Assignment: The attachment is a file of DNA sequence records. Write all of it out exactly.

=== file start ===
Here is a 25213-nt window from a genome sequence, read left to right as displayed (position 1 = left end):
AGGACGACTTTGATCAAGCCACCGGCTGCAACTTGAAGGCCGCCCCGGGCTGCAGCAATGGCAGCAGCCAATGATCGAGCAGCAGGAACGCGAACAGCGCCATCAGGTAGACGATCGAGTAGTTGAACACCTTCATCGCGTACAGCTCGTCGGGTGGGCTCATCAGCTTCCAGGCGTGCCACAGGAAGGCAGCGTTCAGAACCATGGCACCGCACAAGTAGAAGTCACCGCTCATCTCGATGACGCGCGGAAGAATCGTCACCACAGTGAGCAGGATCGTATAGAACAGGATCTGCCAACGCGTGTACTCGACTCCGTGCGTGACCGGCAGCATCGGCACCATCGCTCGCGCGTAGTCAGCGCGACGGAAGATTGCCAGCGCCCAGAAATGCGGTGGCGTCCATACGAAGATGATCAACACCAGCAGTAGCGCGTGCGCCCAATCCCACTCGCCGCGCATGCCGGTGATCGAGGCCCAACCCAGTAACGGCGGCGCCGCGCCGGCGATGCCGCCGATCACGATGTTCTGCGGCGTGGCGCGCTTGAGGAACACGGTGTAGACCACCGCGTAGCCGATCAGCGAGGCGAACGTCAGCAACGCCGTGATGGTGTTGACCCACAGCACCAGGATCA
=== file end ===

Here is a 25213-nt window from a genome sequence, read left to right as displayed (position 1 = left end):
AGGACGACTTTGATCAAGCCACCGGCTGCAACTTGAAGGCCGCCCCGGGCTGCAGCAATGGCAGCAGCCAATGATCGAGCAGCAGGAACGCGAACAGCGCCATCAGGTAGACGATCGAGTAGTTGAACACCTTCATCGCGTACAGCTCGTCGGGTGGGCTCATCAGCTTCCAGGCGTGCCACAGGAAGGCAGCGTTCAGAACCATGGCACCGCACAAGTAGAAGTCACCGCTCATCTCGATGACGCGCGGAAGAATCGTCACCACAGTGAGCAGGATCGTATAGAACAGGATCTGCCAACGCGTGTACTCGACTCCGTGCGTGACCGGCAGCATCGGCACCATCGCTCGCGCGTAGTCAGCGCGACGGAAGATTGCCAGCGCCCAGAAATGCGGTGGCGTCCATACGAAGATGATCAACACCAGCAGTAGCGCGTGCGCCCAATCCCACTCGCCGCGCATGCCGGTGATCGAGGCCCAACCCAGTAACGGCGGCGCCGCGCCGGCGATGCCGCCGATCACGATGTTCTGCGGCGTGGCGCGCTTGAGGAACACGGTGTAGACCACCGCGTAGCCGATCAGCGAGGCGAACGTCAGCAACGCCGTGATGGTGTTGACCCACAGCACCAGGATCA